Scotland would be £148bn better off had it been independent since 1980, by assuming its share of national debt as well as North Sea oil revenues, according to a report by a left-leaning think tank.
"A very surprising feature of the referendum debate so far has been the way in which the question of the sharing of UK national debt has been handled," noted the report by economists Jim and Margaret Cuthbert of the Jimmy Reid Foundation.
The reports examined the way Scotland's economy could have developed and the surplus that the country would have accumulated "if it had taken over a population share of UK debt in 1980, and since then had experienced the same public expenditure and tax revenues (including a geographic share of North Sea Oil revenues)"
According to calculations by the Scottish government's Fiscal Commission and Gordon McIntyre-Kemp, an economist turned businessman and pro-independence campaigner, an independent Scotland's surplus would be "of the order of £100bn or so".
The report's authors come to the astonishing £148bn (€180bn, $243.8bn) figure based on Scotland assuming its share on Britain's national debt as a share of its population.
From 1982 this putative surplus would have begun to accrue and could have been used to pay off interest payments on Scotland's actual share of UK debt.
In addition, Scotland's surplus could have been invested in a sovereign wealth fund worth over £100bn at current prices, resulting in zero public sector debt in Scotland.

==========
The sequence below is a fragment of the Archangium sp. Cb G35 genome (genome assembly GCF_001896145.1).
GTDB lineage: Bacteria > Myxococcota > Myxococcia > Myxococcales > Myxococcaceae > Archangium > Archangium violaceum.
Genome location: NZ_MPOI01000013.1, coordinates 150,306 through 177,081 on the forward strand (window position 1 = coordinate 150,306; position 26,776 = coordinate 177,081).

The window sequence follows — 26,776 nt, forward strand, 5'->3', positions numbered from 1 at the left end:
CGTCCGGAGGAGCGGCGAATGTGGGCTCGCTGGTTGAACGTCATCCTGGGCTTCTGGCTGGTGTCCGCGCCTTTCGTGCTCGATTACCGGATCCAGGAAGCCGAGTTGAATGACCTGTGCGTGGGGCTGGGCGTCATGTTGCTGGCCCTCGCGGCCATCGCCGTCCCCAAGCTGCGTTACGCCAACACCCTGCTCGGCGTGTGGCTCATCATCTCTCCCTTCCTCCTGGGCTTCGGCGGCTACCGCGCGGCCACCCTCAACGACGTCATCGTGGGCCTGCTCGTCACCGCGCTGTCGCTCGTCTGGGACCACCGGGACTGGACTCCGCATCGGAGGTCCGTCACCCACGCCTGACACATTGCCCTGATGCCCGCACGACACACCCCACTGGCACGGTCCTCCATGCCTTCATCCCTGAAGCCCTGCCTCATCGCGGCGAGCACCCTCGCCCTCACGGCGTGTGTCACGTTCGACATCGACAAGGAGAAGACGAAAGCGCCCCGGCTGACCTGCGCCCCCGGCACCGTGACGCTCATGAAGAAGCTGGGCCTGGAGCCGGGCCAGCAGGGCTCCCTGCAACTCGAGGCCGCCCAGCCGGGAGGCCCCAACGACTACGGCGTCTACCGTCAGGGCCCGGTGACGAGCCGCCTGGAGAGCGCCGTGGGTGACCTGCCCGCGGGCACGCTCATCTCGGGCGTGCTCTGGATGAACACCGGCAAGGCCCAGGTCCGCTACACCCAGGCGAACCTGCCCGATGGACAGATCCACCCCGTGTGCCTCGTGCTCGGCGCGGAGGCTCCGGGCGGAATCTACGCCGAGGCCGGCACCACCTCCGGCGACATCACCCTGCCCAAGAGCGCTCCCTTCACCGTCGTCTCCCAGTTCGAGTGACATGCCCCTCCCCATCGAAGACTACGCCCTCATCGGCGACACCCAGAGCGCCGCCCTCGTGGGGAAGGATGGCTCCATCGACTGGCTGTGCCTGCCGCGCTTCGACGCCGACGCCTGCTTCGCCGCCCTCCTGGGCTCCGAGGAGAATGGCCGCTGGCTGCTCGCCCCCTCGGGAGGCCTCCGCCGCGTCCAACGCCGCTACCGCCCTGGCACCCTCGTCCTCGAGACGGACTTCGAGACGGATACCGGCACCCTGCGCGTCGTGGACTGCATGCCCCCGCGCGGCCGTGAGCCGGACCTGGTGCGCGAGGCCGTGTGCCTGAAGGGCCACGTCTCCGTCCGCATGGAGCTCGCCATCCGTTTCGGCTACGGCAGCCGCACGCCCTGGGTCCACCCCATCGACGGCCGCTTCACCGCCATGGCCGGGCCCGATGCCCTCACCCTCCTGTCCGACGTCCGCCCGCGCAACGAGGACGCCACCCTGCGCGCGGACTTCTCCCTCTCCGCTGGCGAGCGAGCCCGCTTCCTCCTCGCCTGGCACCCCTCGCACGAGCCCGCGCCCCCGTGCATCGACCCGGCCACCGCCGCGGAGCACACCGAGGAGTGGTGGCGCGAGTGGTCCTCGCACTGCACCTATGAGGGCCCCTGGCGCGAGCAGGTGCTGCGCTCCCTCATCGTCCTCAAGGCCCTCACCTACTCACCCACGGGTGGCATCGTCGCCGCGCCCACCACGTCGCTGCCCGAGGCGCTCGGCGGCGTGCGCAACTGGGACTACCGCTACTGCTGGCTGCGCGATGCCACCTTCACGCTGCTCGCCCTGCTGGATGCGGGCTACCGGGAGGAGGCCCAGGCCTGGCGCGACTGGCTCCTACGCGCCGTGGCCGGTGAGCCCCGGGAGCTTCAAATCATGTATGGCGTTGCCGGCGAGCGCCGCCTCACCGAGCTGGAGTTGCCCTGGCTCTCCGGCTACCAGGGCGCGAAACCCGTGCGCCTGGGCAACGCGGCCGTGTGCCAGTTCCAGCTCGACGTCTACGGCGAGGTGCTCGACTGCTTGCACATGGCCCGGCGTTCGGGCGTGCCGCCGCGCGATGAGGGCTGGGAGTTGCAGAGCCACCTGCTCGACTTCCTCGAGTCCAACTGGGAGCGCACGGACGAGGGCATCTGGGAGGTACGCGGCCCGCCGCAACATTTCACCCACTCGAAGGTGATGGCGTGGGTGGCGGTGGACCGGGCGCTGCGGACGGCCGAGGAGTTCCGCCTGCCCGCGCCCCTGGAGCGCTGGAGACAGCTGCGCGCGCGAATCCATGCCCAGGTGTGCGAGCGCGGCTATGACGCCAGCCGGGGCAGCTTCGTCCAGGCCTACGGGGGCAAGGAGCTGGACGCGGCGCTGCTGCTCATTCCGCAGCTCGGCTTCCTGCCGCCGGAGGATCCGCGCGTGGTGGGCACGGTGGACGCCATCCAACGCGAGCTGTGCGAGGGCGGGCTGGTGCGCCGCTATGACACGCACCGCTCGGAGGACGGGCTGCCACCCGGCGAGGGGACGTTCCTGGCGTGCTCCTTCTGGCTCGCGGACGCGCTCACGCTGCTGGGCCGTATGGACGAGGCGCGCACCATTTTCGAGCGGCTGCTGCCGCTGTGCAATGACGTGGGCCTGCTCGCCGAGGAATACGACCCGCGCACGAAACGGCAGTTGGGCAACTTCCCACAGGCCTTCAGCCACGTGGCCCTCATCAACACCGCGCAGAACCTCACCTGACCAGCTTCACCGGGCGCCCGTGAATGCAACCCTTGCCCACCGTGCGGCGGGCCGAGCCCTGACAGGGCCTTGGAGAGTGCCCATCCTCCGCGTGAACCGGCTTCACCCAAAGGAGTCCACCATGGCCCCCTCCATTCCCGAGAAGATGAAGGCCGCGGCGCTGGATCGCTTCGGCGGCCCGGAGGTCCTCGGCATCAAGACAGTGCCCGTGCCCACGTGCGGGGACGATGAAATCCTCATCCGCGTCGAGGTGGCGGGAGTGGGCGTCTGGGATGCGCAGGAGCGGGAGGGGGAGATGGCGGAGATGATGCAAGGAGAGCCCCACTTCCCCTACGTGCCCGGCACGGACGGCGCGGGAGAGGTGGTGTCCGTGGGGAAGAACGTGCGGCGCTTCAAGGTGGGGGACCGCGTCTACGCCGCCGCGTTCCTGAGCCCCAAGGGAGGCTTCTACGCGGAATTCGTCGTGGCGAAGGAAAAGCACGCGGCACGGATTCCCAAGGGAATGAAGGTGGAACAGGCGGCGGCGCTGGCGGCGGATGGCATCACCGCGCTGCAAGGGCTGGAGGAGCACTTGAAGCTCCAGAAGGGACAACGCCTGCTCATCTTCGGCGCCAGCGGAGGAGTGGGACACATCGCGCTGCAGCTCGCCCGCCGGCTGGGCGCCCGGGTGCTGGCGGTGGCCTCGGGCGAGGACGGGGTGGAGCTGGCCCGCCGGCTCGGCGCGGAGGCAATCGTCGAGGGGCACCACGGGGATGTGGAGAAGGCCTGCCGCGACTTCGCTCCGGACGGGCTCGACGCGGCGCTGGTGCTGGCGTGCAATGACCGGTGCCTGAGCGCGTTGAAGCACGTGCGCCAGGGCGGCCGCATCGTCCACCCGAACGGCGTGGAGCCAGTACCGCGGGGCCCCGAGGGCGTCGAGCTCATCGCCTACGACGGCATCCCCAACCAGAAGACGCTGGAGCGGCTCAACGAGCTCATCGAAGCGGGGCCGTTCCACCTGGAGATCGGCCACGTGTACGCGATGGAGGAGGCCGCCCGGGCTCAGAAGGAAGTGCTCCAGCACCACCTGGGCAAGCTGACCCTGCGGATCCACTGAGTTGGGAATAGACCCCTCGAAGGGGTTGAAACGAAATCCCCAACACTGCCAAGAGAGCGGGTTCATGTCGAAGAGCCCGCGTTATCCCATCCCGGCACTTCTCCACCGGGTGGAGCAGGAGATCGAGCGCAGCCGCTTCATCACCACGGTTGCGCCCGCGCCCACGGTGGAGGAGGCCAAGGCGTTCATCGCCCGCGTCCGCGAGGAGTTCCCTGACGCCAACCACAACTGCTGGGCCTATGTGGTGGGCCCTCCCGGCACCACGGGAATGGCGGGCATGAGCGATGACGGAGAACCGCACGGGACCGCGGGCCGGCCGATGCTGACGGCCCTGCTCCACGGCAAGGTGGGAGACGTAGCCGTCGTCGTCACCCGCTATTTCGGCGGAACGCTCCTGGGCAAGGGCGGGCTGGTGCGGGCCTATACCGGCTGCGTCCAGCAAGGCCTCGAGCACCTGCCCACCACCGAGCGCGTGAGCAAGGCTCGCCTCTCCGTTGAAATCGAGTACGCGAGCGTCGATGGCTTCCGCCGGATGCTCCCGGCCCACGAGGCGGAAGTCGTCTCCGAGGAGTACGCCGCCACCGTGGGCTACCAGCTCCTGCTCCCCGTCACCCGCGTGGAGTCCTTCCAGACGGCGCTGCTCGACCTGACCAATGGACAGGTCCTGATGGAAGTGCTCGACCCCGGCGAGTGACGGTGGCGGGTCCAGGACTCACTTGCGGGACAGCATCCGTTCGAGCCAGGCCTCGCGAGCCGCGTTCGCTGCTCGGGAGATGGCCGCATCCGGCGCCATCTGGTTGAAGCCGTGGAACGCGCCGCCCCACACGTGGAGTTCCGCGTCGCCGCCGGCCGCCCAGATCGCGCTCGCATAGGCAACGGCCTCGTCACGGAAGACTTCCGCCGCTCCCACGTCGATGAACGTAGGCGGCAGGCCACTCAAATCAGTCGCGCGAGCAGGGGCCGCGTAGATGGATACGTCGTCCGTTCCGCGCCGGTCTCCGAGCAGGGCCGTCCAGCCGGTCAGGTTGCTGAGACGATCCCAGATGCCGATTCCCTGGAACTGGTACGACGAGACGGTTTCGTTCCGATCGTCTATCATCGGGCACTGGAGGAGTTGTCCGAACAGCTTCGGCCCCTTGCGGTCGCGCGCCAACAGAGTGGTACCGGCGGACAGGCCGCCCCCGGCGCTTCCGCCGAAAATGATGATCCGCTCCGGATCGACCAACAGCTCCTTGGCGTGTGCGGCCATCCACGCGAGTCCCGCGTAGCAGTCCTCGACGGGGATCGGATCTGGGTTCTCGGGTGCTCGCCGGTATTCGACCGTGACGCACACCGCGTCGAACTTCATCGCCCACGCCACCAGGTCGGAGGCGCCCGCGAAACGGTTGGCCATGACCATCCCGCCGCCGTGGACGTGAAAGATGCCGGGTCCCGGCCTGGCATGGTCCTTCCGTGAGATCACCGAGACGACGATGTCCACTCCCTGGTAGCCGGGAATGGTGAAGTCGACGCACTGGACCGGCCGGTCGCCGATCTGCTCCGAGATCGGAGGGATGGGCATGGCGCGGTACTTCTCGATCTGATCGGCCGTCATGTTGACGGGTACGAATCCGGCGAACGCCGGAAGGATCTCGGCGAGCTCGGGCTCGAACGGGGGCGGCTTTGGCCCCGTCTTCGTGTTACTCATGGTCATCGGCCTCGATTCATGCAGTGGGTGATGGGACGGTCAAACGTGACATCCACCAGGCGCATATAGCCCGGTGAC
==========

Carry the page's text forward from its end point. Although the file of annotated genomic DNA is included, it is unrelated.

Implications for Scottish Independence and Debt
The authors of the report also stated that any calculation of Scotland's future debt should not be based on the headline UK debt figure of £1,189bn, that has been pushed upwards by quantitative easing by the Bank of England.
Instead, the BoE should use a smaller figure of £814bn that does not include the £375bn that has been added by quantitative easing.
That £375bn represents 31.5% of total public sector debt as of February 2013, according to the BoE.
The Scottish people should not be liable for any of this debt if Scotland votes for independence in the September referendum; calculating Scotland's debt based on either a split of population or a historic share of the UK's deficit is wrong, the report stated.
The authors of the report invoke tenets of international law to demarcate these calculations.
"Negotiations should be informed by the Vienna Convention principle that the way in which relevant assets are transferred should influence any partitioning of debt. So, in particular, it is relevant that Scotland should not be taking on debt in relation to assets like Trident," the report said.